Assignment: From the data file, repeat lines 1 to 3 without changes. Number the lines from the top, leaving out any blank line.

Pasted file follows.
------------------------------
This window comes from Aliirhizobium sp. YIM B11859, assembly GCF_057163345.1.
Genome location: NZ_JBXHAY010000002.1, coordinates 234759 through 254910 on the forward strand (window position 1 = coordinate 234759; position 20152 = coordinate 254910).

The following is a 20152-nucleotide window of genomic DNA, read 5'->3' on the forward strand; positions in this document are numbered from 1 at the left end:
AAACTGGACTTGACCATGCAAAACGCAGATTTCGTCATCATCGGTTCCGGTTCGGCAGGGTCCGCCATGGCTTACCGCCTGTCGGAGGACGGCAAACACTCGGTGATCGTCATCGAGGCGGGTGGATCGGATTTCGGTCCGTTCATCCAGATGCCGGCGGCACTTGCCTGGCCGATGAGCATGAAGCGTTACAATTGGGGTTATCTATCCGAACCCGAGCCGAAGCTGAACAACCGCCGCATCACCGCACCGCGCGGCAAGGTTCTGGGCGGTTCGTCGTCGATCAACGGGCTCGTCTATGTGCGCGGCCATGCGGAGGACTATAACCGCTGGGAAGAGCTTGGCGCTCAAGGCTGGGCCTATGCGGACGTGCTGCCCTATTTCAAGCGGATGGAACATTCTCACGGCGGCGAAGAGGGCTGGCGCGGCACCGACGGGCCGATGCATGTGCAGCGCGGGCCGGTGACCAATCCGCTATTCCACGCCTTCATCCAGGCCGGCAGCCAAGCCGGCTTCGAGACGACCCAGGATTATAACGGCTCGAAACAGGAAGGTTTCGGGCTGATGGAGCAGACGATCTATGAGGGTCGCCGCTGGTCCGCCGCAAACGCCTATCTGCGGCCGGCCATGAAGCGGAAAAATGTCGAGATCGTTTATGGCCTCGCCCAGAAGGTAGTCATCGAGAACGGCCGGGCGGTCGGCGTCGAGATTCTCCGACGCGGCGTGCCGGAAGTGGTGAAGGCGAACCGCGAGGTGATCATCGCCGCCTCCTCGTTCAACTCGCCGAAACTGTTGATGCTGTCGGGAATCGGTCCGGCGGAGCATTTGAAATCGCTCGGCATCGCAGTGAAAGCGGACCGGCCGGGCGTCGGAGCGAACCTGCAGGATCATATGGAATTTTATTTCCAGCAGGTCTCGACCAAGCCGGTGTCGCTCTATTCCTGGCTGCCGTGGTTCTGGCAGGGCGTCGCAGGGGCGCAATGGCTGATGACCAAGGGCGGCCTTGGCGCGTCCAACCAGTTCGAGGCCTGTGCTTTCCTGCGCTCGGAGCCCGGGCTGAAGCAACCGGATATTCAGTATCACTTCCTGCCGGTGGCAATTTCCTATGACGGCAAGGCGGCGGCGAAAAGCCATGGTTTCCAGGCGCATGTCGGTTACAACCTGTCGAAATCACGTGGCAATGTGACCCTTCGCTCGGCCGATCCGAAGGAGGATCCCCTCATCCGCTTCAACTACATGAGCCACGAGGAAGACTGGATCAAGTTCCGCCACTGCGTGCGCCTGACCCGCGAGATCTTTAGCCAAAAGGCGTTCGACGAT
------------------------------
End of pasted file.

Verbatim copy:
This window comes from Aliirhizobium sp. YIM B11859, assembly GCF_057163345.1.
Genome location: NZ_JBXHAY010000002.1, coordinates 234759 through 254910 on the forward strand (window position 1 = coordinate 234759; position 20152 = coordinate 254910).

The following is a 20152-nucleotide window of genomic DNA, read 5'->3' on the forward strand; positions in this document are numbered from 1 at the left end: